Recently, Time Magazine (May 26, 2014 issue) did an article on a crisis in our colleges – we are having an epidemic of young women being raped by young men on our campuses. One in five undergraduate female students are the victim of sexual assault while in college. The article quoted one male student describing their process  about how they found their victims and used alcohol to get them drunk and then take advantage of them. My feeling in reading that article was very similar to the quotes from the young man in Santa Barbara. Somehow these men have adopted a belief that the young women around them are somehow not worthy of being shown respect as a human being but are rather objects to be manipulated for their own sexual needs. It’s all really very sad.

Somehow men need to balance their sexual desires with the greater realization that women are human beings that deserve the same respect and treatment that they expect for themselves. This belief needs to be instilled through our parenting, our education and our media.

I think most of us would agree that our media knows that “sex sells”. Our attention naturally gravitates to programs and advertisements that are “sexy”. Although I could write at length about this, I will simply point out that it is my opinion that there is an unintended consequence of this use of sex by the media to get our attention – it tends to reinforce in men’s minds that women are simply sexual objects.

I’m not sure what we can do here. I’m no prude, I’m not looking for censorship nor any returned to some past when sexual matters were taboo topics. However, I do think that another thing we can learn from the recent events (both in Santa Barbara and on our campuses) is that there is this epidemic of the dehumanization of women and that much of our social system’s messaging unintentionally serves to foster it.  We need to correct this.


The violence which came out of Santa Barbara this past week certainly breaks our heart. Most of us wonder how many more of these tragedies must we experience before we come together and agree on steps to repair what’s broken within our society. I have no doubt that we will hear more calls for gun control and other similar steps. But I would ask us to move beyond those symptoms and to truly consider how we can shift our consciousness away from seeing other people as separate objects to manipulate and control, how we can shift our consciousness away from a belief that our time here in life is only about material success, how we can shift our consciousness away from accepting violence by humans towards other humans as a natural state of affairs.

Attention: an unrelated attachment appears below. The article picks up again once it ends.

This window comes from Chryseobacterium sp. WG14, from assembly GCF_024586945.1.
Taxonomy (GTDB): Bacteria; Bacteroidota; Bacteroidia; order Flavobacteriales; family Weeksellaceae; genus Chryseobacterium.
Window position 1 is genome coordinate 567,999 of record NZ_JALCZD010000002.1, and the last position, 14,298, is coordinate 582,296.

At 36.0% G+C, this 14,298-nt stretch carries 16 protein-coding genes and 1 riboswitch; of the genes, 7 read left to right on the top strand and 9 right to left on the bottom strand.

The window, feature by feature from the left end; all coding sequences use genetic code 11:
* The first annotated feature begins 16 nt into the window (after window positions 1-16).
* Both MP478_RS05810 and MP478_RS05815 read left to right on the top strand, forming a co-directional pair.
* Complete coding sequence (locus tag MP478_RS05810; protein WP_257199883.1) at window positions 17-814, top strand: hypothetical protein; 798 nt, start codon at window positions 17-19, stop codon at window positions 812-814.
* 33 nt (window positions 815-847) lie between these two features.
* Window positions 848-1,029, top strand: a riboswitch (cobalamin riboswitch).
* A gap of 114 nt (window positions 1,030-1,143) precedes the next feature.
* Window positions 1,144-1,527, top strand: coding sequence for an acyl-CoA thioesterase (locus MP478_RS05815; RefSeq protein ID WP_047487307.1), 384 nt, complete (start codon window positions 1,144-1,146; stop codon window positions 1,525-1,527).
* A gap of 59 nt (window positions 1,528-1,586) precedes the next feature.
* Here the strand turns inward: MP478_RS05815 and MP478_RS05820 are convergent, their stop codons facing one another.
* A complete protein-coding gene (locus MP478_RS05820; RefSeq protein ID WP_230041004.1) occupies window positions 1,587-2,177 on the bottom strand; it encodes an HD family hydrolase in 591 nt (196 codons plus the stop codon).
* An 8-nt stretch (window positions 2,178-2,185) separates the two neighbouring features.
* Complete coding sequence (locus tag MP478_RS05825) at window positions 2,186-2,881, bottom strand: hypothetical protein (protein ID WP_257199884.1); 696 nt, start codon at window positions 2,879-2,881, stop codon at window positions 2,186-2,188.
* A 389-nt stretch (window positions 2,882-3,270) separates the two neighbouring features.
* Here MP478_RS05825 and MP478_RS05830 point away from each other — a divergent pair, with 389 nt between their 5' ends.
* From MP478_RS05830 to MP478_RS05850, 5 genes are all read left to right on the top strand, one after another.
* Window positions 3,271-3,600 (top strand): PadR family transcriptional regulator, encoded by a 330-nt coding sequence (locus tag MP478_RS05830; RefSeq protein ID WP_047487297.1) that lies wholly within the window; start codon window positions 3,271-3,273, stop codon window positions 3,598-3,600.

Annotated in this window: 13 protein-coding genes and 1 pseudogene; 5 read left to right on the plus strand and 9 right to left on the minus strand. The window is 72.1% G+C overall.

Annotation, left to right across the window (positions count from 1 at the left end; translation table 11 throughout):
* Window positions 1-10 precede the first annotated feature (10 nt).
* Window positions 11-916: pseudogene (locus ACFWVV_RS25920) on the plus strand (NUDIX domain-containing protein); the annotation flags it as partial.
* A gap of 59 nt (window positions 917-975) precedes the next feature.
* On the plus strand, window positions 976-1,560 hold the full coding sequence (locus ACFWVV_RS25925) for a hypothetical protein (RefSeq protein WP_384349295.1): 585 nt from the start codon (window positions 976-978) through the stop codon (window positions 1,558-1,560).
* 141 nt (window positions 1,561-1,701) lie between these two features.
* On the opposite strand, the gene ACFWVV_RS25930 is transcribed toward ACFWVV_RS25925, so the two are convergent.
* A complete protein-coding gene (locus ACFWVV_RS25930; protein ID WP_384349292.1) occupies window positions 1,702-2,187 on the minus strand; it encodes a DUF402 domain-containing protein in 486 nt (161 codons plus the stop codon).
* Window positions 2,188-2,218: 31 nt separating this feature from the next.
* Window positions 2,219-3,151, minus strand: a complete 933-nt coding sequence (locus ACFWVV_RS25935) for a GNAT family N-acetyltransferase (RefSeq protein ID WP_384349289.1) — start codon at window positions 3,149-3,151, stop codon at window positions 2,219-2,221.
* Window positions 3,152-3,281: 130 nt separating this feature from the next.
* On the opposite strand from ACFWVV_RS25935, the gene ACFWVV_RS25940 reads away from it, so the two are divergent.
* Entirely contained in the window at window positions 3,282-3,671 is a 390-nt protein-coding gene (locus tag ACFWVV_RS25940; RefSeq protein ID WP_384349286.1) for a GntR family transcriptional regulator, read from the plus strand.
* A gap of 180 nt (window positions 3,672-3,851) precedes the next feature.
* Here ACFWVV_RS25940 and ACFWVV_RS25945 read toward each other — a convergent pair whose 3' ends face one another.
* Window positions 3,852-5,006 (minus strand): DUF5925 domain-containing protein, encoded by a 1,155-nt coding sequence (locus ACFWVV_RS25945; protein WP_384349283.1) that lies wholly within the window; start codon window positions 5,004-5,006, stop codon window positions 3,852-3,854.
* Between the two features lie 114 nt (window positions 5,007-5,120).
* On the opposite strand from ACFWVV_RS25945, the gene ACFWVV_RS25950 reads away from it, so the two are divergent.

We are all spiritual beings having this human experience. We are all learning lessons in our time here on earth. We are all being called to realize that we are all birthed from the same divine source. May this tragedy and any others which may occur serve to shift our awareness back to our connectedness, back to our oneness. May the power of love be embedded in all our events and in the deepest levels of our personal awareness.

Love and blessings,

Mark Gilbert


Check out all of Mark Gilbert’s books—available at Amazon. Click here to visit his Author Page. This includes his recent one Our Spiritual Rights and Responsibilities. In this book, he offers what he suggests are the 5 basic rights we all possess by virtue of our being these spiritual beings on planet Earth — and our 2 responsibilities we all hold in relation to one another! Check it out!